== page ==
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Consumer Priorities for sustainable development
Project Code: SUS101
Summary and conclusions
When buying food and groceries, consumers are most likely to consider economic issues, followed by social issues. Environmental issues are less likely to be taken into account. However, even so, over a half of shoppers (53%) consider at least one environmental issue when shopping for food/groceries.
A similar pattern emerges when consumers were asked to rank the factors that are most important to them when buying food/groceries with economic issues dominating, followed by social issues and then environmental issues. Two-thirds of shoppers (66%) rank an economic factor as most important, while 23% rank a social issue as most important and 10% rank an environmental issue as most important. When considering the individual issues when buying food and groceries, quality of food (29%), price (21%) and the healthiness of food (11%) were considered to be most important.
This is backed up by claimed behaviour. Most say they have carried out at least one ‘food related environmental activity’ in the last two months. However, not many are carrying out a number of distinct activities i.e. not many are doing all or even most of the following*: buying free range eggs, buying locally farmed meat, choosing fair trade products, buying organic meat/poultry, choosing food based on air miles or choosing fish based on stock levels. In total, only 1.5% of shoppers have conducted all six of these different food related environmental activities in the last 2 months, while 5% have conducted five or more and 13% have conducted four or more of these activities in the last 2 months.
* The reader should note that these terms were chosen as they are activities which are perceived to be environmental behaviours by consumers.
The sub-groups most likely to have carried out food related environmental activities in the past or who consider or rank environmental issues highly are older shoppers (35+), those from social grade AB, women and those living in rural areas.
Consumer understanding of sustainable development is mixed, with two-fifths unable to provide a definition. Many did mention aspects related to sustainable development (esp. sustainability of food source/stocks/not wasting food), however many also talked about issues (although related) not directly linked to sustainable development e.g. eating healthier food.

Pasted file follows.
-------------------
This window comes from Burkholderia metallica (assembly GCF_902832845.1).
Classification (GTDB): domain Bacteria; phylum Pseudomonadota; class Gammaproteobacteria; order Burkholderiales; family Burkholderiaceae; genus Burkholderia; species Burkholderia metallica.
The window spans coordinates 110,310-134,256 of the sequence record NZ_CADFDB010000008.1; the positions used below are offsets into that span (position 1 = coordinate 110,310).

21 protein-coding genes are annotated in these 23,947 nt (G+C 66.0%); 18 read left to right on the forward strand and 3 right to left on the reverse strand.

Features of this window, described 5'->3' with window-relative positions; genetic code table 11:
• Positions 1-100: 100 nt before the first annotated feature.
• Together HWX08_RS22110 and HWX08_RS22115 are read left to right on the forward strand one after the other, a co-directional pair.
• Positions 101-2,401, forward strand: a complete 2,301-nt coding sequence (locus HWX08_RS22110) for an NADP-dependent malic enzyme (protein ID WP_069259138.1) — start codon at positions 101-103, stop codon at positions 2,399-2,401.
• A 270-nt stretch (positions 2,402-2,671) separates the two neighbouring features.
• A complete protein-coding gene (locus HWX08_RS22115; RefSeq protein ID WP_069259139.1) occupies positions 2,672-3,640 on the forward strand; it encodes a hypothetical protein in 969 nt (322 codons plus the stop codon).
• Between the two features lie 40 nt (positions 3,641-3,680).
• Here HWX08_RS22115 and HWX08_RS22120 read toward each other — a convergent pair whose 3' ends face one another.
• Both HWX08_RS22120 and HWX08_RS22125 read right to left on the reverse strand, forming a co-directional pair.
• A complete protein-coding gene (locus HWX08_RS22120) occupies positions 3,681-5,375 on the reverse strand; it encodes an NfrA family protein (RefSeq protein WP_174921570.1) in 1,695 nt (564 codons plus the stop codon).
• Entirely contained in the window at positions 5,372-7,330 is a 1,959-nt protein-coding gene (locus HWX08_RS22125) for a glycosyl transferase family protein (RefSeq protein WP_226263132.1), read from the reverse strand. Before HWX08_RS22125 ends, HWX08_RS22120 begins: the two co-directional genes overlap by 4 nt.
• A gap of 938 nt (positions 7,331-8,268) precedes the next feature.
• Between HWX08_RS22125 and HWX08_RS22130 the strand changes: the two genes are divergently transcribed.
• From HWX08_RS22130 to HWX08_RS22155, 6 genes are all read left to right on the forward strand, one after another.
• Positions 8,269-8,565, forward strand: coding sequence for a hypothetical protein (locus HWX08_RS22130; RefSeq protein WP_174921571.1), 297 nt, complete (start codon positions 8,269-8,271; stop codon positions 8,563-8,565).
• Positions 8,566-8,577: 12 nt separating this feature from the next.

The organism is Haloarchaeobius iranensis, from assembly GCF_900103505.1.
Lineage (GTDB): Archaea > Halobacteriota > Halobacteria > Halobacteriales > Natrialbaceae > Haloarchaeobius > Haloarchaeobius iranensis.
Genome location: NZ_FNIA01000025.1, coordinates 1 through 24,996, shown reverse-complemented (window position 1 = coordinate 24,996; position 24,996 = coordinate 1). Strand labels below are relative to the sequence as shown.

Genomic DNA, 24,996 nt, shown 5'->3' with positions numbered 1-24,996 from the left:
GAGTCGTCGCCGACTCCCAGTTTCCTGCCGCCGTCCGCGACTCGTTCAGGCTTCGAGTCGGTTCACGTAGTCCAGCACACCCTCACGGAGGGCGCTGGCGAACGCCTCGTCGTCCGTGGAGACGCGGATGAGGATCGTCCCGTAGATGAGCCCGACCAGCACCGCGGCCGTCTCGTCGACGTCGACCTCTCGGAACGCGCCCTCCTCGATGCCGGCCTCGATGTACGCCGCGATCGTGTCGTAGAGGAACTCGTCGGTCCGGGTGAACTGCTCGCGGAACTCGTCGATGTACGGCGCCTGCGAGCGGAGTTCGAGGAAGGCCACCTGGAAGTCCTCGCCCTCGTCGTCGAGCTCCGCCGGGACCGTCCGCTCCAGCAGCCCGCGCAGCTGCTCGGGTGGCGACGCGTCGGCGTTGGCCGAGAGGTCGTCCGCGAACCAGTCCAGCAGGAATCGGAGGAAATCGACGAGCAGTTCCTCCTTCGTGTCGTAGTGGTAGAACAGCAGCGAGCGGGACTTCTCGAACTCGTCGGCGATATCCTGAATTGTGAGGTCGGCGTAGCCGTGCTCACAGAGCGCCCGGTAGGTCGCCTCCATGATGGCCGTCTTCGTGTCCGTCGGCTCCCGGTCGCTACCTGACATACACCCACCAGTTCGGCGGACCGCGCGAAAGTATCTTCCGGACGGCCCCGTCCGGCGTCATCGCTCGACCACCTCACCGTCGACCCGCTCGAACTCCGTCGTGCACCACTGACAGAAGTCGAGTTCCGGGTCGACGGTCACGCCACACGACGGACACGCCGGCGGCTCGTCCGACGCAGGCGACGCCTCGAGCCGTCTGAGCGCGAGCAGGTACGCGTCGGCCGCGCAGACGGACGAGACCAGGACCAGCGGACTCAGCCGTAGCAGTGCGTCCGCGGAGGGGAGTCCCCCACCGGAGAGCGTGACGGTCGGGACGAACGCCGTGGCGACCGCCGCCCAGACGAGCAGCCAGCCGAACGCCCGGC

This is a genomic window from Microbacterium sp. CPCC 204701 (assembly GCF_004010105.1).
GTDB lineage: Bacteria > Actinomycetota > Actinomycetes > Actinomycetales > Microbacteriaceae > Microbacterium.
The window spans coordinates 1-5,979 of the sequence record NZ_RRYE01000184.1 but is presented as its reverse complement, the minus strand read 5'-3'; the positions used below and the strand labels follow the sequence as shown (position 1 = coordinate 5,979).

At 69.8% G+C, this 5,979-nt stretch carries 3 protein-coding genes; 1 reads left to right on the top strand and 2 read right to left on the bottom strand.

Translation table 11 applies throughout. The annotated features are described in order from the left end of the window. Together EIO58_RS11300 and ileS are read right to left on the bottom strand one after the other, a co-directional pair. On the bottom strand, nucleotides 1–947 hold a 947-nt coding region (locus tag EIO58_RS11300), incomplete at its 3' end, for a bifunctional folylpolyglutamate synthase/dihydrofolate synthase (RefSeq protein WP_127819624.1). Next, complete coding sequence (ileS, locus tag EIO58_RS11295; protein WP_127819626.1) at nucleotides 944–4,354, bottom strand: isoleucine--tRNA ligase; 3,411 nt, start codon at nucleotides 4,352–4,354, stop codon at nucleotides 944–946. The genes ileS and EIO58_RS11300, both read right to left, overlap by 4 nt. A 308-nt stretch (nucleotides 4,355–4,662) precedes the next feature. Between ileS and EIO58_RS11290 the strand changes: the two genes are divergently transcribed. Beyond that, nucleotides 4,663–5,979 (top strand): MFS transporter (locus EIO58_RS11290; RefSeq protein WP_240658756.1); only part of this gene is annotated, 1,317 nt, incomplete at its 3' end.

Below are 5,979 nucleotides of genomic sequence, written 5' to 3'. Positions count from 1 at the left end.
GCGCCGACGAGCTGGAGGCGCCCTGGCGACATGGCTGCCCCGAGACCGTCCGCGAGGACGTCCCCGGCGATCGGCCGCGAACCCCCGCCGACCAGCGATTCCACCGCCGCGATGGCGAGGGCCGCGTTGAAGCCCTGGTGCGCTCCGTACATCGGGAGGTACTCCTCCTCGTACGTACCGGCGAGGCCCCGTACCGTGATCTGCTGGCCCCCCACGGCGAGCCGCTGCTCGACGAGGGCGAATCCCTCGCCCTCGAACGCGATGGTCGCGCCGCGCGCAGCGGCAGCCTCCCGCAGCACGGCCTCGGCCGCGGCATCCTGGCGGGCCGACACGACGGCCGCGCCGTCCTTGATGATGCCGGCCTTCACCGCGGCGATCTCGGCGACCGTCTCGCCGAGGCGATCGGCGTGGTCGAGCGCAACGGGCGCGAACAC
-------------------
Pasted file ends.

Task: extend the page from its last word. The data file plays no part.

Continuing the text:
When asked to trade-off different options in order to understand whether consumers would be willing to trade off aspects of food safety / choice / nutrition against other sustainability issues, opinions were polarised. Not one of the six trade-offs generated a majority preference of 51%. This general lack of agreement among consumers highlights the difficulty the Food Standards Agency will face in communicating these messages to the general public.
The largest gap was only 8%, where 49% chose detailed country of origin labelling even though this would lead to increased costs for industry. Interestingly there is evidence to suggest that choice is important to people (even if this to the detriment of other aspects of sustainability) with a large number of respondents happy to admit that they would prefer a choice of fruit/vegetables all year round even though this would mean more air transportation (45% v 47%) or admit they would like to choose from a wide variety of fish regardless of stock levels (47% v 41%).
There appears to be a strong willingness among consumers to pay more for food in order to protect/improve aspects of the economy, society and environment. A majority of consumers (around 70%) claim they would be willing to spend more to ensure certain sustainability criteria are met (results are similar across the economic, social and the environmental pillars i.e. around 70% willing to spend more for each of these issues). However, the majority of those likely to spend more would only spend ‘a little more’ rather than ‘a lot more’. This group tended to be younger (25-54 yrs), female, higher grocery spends (£100+ a week per household), those from social grade ABC1, those living in rural areas and those who shop at M&S or Waitrose.
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